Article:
“Once they found that it was a reaction to the vaccine, they put me on steroids and that really seems to be helping my progress,” said Beuckmann. She had been advised by her doctor not to get the second dose of AstraZeneca’s COVID-19 vaccine because of her reaction.

Beuckmann spent 16 days at Queen Elizabeth University Hospital. She was discharged to recover at home. The 34-year-old mother of one is currently wheelchair-bound due to the bandages on her legs and blisters on the soles of her feet. She may need physiotherapy to help strengthen her leg muscles.

“They are starting to heal and they’re looking a lot better than they were but as the blisters started to get worse, they all sort of merged together,” she said. “I didn’t know what was going on.”

With the blisters merging, her legs have looked like a pair of “giant blisters.” Beuckmann admitted that at one point she feared her legs might have to be amputated.

Dermatologist agrees COVID-19 vaccine causes the blisters

Dr. Emma Wedgeworth, a consultant dermatologist and spokeswoman at the British Skin Foundation, agreed that Beuckmann had likely suffered a reaction to the vaccine.

“Vaccines are designed to activate the immune system. Occasionally people will have quite dramatic activation of their immune systems which, as happened in this case, can manifest in their skin” Wedgeworth told MailOnline. “This poor lady had a very severe reaction, which thankfully is extremely rare.”

It is not clear why Beuckmann, who works in retail, was invited for a vaccine. Scotland’s vaccine rollout was focused on people over the age of 50 when she got vaccinated, although vaccines are available to those who are considered at risk from the virus, or live with someone considered vulnerable.

At least 20 million Briton have had AstraZeneca’s COVID-19 vaccine, which drug regulators say causes a rash in one percent of cases. They say rashes caused by the jab tend to go away within a week.

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Trojan labs? Chinese biotech company offers to build COVID testing labs in six states

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In 2012, BGI acquired Complete Genomics, a DNA sequencing company and equipment maker. The funds for the $117.6 million purchase were raised from Chinese venture capitals. The company has expanded its footprint globally. According to its website, BGI conducts business in more than 100 countries and areas and has 11 offices and labs in the U.S.

People are concerned about China’s access to American DNA data

Some said that with Complete Genomics providing an American base, BGI would have access to more DNA samples from Americans, helping it compile a huge database of genetic information. Some also worried about the protection of the genetic information’s privacy.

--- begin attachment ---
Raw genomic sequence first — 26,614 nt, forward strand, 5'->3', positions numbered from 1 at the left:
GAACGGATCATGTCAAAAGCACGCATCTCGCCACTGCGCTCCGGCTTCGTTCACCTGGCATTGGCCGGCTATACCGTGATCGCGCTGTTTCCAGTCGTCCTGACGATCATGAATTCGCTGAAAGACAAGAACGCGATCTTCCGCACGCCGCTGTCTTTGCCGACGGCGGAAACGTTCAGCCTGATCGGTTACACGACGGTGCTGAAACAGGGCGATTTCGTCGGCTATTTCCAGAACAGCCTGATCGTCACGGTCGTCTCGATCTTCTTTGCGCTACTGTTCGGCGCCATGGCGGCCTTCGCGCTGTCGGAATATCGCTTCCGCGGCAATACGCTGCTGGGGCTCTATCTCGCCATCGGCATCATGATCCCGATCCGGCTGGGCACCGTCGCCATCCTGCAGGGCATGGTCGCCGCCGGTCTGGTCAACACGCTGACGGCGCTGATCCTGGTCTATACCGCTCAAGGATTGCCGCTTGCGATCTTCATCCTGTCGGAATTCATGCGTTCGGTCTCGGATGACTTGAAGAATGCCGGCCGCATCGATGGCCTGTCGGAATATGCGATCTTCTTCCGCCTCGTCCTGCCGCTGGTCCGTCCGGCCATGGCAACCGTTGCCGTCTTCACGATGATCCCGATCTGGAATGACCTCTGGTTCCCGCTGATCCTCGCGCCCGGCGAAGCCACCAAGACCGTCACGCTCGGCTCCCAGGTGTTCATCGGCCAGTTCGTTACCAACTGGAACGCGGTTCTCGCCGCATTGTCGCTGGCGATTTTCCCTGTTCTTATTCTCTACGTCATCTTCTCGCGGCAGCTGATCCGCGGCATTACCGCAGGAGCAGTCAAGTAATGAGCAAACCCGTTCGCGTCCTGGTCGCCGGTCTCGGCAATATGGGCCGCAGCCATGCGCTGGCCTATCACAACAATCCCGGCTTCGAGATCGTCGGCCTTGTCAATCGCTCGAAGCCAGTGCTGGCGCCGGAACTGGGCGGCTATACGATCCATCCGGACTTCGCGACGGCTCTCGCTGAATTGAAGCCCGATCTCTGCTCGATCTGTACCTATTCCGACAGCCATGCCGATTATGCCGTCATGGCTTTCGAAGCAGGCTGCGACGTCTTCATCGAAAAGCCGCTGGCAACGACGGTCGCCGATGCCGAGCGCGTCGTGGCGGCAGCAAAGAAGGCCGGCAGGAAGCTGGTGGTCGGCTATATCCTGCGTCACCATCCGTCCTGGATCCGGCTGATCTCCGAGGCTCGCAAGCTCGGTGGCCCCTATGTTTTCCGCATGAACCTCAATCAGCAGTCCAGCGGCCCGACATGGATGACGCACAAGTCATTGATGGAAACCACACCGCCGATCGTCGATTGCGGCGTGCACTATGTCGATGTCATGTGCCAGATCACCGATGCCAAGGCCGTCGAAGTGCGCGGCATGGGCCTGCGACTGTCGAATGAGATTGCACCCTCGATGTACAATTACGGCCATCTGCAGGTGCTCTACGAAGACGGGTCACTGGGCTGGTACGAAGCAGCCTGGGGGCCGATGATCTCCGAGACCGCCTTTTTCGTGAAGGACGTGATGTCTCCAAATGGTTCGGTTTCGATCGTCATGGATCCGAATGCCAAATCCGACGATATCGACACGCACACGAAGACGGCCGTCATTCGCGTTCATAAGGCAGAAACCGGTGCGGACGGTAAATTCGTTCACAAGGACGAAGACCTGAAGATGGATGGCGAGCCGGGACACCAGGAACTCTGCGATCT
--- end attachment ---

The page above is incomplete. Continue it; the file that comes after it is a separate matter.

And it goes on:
According to a 2019 report from the U.S.–China Economic and Security Review Commission (USCC), BGI “has formed numerous partnerships with U.S. healthcare providers and research organizations to provide large-scale genetic sequencing to support medical research efforts,”

There are three main reasons why many people in the biotech community and government have expressed concerns about China’s access to American DNA data.

In the “60 Minutes” interview, Evanina discussed the very likely scenario in which Chinese companies would be able to micro-target American individuals and offer customized preventative solutions based on their DNA.

Evanina asked: “Do we want to have another nation systematically eliminate our healthcare services? Are we okay with that as a nation?”

The second concern is that China may use DNA to track and attack American individuals. As the USCC report states: “China could target vulnerabilities in specific individuals brought to light by genomic data or health records. Individuals targeted in such attacks would likely be strategically identified persons, such as diplomats, politicians, high-ranking federal officials or military leadership.”

The third concern is that China may devise bioweapons to target non-Asians. Steven Mosher, president of the Population Research Institute, discussed it in his article “What Will China Do With Your DNA?” published by The Epoch Times in March 2019.

He wrote: “We know that the Asian genome is genetically distinct from the Caucasian and African in many ways. … Would it be possible to bioengineer a very virulent version of, say, smallpox, that was easily transmitted, fatal to other races, but to which the Chinese enjoyed a natural immunity? … Given our present ability to manipulate genomes, if such a bio-weapon can be imagined, it can probably – given enough time and resources – be realized.”

An article from Technocracy said: “China’s aggressive collection of American DNA should be doubly alarming because it can only spell one ultimate outcome: biowarfare. That is, genetically engineering viruses or other diseases that will be selectively harmful to U.S. populations.”